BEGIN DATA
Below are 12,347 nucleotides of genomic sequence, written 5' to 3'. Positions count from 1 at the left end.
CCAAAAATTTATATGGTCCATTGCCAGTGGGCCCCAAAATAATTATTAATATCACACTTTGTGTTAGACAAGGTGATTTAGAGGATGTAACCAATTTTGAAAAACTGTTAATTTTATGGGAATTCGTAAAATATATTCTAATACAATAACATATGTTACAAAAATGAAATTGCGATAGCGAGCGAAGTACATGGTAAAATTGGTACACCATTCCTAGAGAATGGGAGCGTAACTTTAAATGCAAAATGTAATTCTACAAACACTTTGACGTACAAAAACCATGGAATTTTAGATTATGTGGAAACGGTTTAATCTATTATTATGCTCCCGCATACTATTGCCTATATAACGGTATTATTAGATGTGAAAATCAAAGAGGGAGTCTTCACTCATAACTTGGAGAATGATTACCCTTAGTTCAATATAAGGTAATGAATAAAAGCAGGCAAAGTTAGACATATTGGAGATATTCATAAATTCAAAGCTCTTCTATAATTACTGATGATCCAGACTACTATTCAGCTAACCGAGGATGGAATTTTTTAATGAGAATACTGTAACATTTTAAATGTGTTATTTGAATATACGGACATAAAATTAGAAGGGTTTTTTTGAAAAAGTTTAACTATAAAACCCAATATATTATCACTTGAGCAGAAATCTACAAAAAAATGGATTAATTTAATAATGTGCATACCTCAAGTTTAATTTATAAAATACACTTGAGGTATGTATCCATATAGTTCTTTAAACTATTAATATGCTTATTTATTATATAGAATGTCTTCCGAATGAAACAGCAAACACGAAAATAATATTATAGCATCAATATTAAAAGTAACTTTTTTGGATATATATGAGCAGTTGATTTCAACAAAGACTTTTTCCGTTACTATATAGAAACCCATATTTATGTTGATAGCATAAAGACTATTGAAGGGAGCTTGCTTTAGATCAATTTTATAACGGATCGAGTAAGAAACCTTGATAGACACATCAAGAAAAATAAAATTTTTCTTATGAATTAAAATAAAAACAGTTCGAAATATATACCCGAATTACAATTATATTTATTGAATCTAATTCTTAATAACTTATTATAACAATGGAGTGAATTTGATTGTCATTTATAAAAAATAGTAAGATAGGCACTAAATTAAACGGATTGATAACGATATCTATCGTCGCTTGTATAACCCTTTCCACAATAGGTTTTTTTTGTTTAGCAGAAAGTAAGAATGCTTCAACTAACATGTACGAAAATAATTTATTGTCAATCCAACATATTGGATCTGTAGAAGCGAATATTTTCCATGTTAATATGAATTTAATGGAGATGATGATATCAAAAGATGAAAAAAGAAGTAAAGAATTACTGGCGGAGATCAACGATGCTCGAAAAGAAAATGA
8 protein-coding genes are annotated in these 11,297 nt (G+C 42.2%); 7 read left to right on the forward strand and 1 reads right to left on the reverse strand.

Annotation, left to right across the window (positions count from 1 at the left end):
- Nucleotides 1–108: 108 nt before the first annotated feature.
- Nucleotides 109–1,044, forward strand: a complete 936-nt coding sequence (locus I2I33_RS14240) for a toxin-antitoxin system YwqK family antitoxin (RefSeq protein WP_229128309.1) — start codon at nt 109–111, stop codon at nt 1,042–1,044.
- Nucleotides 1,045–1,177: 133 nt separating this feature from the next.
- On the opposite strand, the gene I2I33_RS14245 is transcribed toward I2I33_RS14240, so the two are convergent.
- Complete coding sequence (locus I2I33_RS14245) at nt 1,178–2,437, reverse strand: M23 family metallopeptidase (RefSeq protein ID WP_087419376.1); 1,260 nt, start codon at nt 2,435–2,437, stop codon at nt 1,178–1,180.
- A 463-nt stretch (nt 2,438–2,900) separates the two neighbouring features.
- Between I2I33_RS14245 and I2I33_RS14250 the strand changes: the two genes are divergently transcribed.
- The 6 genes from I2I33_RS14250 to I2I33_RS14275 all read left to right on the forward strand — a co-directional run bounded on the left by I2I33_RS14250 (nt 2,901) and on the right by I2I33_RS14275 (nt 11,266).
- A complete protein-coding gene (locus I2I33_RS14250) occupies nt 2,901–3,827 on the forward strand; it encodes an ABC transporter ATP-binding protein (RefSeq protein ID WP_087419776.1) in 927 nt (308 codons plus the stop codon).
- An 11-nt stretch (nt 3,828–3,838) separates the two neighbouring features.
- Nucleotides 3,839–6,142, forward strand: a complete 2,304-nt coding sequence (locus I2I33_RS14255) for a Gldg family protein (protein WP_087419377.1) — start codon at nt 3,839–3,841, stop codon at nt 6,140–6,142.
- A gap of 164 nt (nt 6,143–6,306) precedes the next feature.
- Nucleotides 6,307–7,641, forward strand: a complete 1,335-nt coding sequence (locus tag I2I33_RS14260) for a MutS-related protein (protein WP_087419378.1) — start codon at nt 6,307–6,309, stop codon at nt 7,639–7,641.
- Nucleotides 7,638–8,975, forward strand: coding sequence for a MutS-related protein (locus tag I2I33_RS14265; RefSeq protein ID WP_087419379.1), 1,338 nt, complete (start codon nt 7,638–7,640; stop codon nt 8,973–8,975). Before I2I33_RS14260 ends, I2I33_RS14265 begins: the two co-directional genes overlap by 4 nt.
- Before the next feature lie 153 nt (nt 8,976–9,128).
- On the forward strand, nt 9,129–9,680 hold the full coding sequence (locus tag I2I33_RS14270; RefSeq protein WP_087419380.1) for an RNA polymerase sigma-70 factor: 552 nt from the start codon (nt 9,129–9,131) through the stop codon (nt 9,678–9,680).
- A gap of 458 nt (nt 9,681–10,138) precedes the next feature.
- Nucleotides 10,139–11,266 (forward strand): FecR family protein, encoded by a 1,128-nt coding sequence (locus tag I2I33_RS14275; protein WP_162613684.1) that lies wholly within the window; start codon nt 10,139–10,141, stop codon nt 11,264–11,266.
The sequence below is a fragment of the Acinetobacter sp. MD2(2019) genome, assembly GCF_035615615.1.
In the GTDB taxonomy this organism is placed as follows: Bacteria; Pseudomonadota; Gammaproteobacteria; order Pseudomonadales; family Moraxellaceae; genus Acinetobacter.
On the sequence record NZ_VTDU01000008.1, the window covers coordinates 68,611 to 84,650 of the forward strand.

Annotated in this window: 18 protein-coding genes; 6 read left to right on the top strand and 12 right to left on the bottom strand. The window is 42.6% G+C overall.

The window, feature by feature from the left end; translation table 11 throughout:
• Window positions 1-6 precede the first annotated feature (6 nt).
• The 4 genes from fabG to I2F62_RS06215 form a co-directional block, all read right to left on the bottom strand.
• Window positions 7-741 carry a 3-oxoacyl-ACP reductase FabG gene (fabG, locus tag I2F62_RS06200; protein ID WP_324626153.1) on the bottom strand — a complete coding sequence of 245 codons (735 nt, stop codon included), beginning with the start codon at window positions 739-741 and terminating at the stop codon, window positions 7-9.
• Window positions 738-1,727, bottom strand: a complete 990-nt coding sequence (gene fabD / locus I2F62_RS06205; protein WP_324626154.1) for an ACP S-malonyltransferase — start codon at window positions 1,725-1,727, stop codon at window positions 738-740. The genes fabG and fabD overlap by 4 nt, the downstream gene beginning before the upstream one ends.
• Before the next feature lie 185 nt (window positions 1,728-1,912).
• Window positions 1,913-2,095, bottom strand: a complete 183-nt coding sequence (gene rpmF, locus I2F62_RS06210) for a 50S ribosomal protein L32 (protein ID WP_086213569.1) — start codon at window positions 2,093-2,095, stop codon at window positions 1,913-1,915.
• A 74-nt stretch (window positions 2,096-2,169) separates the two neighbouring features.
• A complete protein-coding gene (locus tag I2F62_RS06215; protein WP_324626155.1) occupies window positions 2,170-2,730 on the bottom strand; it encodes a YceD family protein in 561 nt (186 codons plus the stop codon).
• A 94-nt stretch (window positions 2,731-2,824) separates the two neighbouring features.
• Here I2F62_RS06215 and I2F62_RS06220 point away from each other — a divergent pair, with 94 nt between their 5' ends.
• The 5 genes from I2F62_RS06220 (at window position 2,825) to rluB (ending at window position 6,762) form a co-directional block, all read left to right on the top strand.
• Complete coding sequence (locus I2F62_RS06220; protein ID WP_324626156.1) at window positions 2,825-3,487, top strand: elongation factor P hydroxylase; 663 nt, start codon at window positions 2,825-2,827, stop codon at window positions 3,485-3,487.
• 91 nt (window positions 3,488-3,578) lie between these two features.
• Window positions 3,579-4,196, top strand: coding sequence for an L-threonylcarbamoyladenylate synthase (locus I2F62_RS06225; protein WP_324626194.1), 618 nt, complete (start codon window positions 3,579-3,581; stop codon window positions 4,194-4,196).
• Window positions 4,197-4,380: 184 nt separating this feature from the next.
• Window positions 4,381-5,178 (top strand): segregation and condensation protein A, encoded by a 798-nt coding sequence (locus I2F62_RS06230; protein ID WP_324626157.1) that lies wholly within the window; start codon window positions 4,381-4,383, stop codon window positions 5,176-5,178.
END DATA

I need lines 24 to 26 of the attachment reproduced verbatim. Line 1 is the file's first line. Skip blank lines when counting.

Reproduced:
In the GTDB taxonomy this organism is placed as follows: Bacteria; Pseudomonadota; Gammaproteobacteria; order Pseudomonadales; family Moraxellaceae; genus Acinetobacter.
On the sequence record NZ_VTDU01000008.1, the window covers coordinates 68,611 to 84,650 of the forward strand.

Annotated in this window: 18 protein-coding genes; 6 read left to right on the top strand and 12 right to left on the bottom strand. The window is 42.6% G+C overall.